A short story by Jess Riegler
New York, June 2016
Lena crouched behind a destroyed building and peered around the corner into the train yard. A soundless yellow flash went off over her head lighting the night sky. Choking sulfuric powder mixed with rain stopped her breath. She pulled out a cloth and held it over her nose and mouth. She had to get out of here.
One freight train lurched into motion, metal wheels squealing on the rusty tracks. She’d heard from other resistance members that the trains were full of weapons heading for the Canadian border. She could sneak onto one of these boxcars. Looking left, right, left, she bolted across the seemingly deserted train yard and found a boxcar that was open and full of wooden crates.
Another yellow flash went off as if a switch had been flipped. A smell like skunk and rotten eggs made her wince. She looked into the boxcar. Two yellow eyes stared out at her from between the wooden crates. Then the flash extinguished, the world again dark. Men’s whistling and hollering started up behind her in the yard and she knew she’d been seen. She hopped into the boxcar just as the train jerked forward. She staggered towards those eyes.
Lena sat down and listened to the train and the sound of her own breathing. She tried to hear if she was alone or not. Then another sulfuric flash went off. This time it was just a match lighting an oil lamp illuminating an old woman. The old woman sat leaned up against the crate and offered her a lit cigarette. She nodded and thanked the woman, drew on the cigarette and leaned her head back.
Lena watched the old woman out of the corner of her eye. She smiled and swayed and seemed to be on something. Something strong. Her hands rested in her lap and she closed her eyes, becoming completely still. She hung her head, damp brown hair veiling her face, and looked like she might pass out.
Then she raised her head and opened her mouth. “Lena,” a man’s voice said, “Lena, I need your help.”
Lena started shaking in her cold wet clothes. That was his voice, the man Lena had met two weeks ago. She was running from one of those tiny sabotage gigs that the resistance so pitifully tried to make against the war machine. They had met up outside a dilapidated house where they were forced to spend the night hidden in a basement apartment. He had the stone, the one they needed to cripple the reactor that supplied the war machine with energy. But someone was after him and the stone as well.
“Lena, you must come to me,” the voice continued from the old woman’s mouth. “I need your help. This woman can lead you to me. I will show her where to take you.”
If this woman was channeling his voice he must be dead.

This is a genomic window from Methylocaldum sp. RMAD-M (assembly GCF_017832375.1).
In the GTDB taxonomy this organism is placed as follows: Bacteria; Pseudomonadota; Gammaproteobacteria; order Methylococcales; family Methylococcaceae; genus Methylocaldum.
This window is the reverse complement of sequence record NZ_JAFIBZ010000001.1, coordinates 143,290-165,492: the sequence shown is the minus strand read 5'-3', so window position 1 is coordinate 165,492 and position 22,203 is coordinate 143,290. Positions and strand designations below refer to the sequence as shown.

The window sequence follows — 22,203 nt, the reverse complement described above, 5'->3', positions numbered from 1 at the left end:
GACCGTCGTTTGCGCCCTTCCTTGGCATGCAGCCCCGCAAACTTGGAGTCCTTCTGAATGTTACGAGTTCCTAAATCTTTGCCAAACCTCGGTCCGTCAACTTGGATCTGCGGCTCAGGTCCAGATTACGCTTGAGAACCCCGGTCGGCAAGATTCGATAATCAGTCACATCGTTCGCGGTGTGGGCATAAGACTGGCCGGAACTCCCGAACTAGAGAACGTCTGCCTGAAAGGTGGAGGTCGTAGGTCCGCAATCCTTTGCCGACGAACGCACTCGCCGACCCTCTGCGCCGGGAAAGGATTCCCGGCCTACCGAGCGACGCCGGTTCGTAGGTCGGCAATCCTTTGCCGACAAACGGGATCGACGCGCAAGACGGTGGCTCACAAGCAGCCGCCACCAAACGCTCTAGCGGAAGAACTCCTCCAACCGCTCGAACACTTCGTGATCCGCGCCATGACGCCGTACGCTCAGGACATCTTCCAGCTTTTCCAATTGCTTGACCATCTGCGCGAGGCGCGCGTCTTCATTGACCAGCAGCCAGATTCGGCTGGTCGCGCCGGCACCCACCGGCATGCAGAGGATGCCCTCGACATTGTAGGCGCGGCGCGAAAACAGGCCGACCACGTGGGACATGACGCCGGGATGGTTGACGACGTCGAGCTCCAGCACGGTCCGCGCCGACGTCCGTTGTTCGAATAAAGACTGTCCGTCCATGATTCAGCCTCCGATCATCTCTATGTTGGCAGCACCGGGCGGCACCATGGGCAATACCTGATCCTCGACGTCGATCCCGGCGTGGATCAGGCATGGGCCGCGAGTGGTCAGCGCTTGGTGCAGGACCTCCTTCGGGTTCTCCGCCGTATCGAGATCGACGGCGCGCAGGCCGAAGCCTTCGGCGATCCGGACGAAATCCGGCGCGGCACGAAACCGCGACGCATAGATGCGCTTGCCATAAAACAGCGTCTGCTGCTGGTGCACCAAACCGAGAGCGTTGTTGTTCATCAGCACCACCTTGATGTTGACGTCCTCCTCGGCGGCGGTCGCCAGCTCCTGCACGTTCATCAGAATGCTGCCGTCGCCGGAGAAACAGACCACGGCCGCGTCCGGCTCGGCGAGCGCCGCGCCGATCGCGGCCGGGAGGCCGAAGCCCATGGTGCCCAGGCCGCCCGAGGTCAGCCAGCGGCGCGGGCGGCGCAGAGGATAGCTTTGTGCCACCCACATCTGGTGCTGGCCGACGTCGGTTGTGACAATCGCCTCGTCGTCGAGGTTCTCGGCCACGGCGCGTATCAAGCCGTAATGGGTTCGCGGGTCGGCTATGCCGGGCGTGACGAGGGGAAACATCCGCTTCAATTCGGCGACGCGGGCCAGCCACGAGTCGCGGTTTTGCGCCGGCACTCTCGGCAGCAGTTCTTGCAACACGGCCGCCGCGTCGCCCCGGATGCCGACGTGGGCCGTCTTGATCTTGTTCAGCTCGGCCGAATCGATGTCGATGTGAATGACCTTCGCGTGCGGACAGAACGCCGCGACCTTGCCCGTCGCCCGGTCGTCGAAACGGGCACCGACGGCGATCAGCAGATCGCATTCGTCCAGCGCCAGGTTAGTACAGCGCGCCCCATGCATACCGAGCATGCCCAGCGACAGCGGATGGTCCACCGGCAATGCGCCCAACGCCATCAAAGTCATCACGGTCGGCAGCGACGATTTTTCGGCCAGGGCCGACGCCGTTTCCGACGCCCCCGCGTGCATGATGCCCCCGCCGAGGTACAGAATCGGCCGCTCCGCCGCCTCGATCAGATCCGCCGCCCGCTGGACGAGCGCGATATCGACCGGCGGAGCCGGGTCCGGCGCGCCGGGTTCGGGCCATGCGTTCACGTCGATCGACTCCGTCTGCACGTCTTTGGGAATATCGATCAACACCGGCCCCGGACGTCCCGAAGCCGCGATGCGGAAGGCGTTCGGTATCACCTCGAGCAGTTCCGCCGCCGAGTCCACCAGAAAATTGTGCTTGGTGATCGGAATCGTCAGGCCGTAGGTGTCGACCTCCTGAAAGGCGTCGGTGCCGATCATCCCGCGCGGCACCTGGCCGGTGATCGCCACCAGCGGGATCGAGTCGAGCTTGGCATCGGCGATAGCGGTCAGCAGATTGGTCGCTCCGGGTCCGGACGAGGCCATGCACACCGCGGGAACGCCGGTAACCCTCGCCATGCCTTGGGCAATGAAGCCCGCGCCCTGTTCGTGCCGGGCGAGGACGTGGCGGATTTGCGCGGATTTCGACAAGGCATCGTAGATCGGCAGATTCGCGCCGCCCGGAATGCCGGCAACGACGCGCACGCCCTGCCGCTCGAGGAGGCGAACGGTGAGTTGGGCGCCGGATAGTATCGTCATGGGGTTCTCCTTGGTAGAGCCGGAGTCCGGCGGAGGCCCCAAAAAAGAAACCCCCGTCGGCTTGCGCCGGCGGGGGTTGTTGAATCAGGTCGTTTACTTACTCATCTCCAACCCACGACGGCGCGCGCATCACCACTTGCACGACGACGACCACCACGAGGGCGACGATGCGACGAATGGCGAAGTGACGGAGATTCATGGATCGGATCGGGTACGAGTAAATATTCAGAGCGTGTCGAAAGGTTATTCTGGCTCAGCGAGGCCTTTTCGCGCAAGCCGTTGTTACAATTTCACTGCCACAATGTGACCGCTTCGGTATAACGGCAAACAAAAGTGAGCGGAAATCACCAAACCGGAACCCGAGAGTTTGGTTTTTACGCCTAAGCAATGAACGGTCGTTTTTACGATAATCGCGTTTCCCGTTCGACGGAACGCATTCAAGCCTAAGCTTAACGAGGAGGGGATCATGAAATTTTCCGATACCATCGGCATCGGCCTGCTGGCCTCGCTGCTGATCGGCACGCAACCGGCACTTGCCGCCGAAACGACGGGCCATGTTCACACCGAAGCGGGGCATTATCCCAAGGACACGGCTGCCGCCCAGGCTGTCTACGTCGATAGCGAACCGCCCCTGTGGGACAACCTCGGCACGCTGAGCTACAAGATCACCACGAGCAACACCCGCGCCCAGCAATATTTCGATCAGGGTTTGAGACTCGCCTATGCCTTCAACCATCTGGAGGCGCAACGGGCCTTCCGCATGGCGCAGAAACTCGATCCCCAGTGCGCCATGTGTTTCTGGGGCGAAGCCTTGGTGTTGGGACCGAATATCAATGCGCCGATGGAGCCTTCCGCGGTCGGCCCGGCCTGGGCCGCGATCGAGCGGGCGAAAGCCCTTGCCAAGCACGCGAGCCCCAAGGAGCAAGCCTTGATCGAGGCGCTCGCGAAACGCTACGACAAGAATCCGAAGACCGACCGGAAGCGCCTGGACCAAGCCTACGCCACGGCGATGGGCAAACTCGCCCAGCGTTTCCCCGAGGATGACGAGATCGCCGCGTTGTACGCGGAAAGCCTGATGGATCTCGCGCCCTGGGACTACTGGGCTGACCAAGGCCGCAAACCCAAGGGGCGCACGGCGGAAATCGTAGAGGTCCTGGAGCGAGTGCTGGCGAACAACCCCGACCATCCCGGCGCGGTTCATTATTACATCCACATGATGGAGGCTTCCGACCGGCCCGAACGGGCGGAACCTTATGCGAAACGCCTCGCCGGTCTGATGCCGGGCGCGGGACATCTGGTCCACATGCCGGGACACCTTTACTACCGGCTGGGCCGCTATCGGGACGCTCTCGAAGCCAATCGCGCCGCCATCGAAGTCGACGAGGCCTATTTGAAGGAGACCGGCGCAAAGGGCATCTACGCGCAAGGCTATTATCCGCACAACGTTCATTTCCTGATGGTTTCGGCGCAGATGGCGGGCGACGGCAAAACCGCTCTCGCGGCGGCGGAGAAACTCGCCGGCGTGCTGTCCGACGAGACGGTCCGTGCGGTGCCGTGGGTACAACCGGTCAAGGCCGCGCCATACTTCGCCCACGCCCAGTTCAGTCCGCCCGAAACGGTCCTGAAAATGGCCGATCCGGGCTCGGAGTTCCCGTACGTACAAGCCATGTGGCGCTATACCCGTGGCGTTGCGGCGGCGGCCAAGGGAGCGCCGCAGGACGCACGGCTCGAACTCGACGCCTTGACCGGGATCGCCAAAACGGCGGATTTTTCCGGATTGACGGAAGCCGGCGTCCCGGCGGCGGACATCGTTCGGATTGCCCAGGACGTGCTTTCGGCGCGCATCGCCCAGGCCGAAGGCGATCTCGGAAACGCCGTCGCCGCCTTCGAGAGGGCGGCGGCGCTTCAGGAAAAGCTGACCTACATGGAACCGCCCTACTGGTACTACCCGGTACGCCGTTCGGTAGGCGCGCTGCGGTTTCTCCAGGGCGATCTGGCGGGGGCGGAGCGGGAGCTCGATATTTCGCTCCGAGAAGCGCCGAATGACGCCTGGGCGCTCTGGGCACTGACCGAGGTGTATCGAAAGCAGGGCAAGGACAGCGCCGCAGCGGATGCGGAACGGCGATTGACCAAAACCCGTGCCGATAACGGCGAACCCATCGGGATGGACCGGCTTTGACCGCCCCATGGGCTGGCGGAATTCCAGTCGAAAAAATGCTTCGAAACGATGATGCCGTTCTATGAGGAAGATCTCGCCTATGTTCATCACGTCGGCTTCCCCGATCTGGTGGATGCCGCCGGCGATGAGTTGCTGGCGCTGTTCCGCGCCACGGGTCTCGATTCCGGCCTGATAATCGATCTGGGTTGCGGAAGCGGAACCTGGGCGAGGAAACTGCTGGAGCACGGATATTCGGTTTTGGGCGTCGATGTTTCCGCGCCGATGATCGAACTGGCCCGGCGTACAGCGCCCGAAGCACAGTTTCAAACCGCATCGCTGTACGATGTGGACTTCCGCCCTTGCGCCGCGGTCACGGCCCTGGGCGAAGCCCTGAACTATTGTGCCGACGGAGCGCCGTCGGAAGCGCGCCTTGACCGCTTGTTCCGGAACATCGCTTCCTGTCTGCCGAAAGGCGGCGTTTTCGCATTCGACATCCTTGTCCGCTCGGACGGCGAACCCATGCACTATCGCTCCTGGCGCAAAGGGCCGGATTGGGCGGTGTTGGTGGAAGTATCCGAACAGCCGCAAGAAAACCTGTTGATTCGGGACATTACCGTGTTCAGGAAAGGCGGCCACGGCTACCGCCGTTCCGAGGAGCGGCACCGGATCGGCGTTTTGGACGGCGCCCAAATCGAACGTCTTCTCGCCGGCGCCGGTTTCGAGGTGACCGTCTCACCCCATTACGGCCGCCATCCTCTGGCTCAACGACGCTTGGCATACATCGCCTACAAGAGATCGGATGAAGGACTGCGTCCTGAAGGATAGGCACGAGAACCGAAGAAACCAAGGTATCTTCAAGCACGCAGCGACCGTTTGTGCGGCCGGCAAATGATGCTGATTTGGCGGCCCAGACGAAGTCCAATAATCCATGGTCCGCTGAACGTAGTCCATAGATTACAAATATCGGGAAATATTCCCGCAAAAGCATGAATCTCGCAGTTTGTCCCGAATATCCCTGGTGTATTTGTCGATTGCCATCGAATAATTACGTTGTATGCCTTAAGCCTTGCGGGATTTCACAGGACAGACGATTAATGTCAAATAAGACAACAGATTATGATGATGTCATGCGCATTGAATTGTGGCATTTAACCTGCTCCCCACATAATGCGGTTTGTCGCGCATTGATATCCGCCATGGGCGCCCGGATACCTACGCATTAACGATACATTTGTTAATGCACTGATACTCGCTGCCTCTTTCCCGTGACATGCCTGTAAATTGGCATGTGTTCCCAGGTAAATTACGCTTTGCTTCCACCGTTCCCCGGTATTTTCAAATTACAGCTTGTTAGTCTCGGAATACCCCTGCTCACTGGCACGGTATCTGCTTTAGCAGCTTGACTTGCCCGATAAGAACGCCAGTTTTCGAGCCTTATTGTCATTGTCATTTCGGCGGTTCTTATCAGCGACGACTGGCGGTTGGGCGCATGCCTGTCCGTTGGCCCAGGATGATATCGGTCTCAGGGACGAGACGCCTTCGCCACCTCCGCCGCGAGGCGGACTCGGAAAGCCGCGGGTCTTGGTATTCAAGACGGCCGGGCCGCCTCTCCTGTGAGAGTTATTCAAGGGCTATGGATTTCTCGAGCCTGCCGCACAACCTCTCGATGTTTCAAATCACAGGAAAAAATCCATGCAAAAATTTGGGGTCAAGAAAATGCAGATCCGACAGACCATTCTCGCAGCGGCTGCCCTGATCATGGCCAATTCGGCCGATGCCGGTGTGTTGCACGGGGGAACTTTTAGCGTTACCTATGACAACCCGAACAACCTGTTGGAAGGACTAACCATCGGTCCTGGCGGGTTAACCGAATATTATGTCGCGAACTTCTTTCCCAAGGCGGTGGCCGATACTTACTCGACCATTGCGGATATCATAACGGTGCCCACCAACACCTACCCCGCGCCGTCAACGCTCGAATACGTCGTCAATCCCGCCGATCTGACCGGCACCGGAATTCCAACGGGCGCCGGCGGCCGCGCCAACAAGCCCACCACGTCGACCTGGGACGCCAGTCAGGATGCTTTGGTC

The woman went quiet, slumped and leaned against the wooden crate. The flame from the oil lamp burned low. Lena checked the woman’s breathing and her pulse. She was alive but just barely. The train rolled on.
That night with him was incredible. They were soaked through and cold. The bombs seemed to produce an unstoppable rain. The room smelled of wet wool, smoke and sulfur. They never took their eyes off each other like two animals ready for a fight. There was no more need for words because the thoughts hung tangible in the room.
The war machine had been bombing Wall St. heavily and the sky beyond the broken windows glowed yellow. She took off her black beret and threw it on the chair. He lunged at her and kissed her hard. He pulled her towards the floor and they knelt there facing each other. He unbuttoned her black turtle neck shirt and buried his face in her black silk bra. He opened her black pants and tugged them down around her thighs.
She pushed him backwards and he lay back on the floor. She stood up, undressed completely and rubbed her fingers over her lips, watching him. He squirmed out of his clothes and held his hand out. She placed one foot by his left hip, the other by the right and towered over him, watching him rise. She heard a dirty grinding guitar in the back of her head and slowly lowered herself onto him.
She ground her hips onto his, swirled and danced for him. She tightened her muscles around his cock, pulled her hips up a bit and then thrust him back in deeper. She leaned over him, kissed his lips and nuzzled his face like a cat would...
The train came to a sudden halt. Lena jumped when the old woman screamed. The lamp tipped over. Oil spilled on the floor of the boxcar and ignited. Lena grabbed the woman. They jumped into the night, landing against some bushes on top of a steep bank.
The train started rolling again. They sat still until the sound disappeared into the distance.
Lena shook the woman. “Who are you? Where is he?”
“I don’t know what happened,” the old woman said. “I only wanted to get out of the city. I’ve lost…everyone.”
“Where is he?” Lena screamed. She didn’t know his name.
The old woman began to cry. Lena’s arm automatically loaded up for a backhand.
A white flash erupted in the night sky. The force of the blast followed immediately. The two women were thrown down the bank and landed by a stream. Enveloped in a hot rush of white air, the cold rainy night became an inferno.
Lena lay flat on her stomach until the winds subsided. Dawn broke and the rains started again. She touched the old woman. She was alive.
Lena thought about the train, the oil lamp, the fire, the explosion. And him.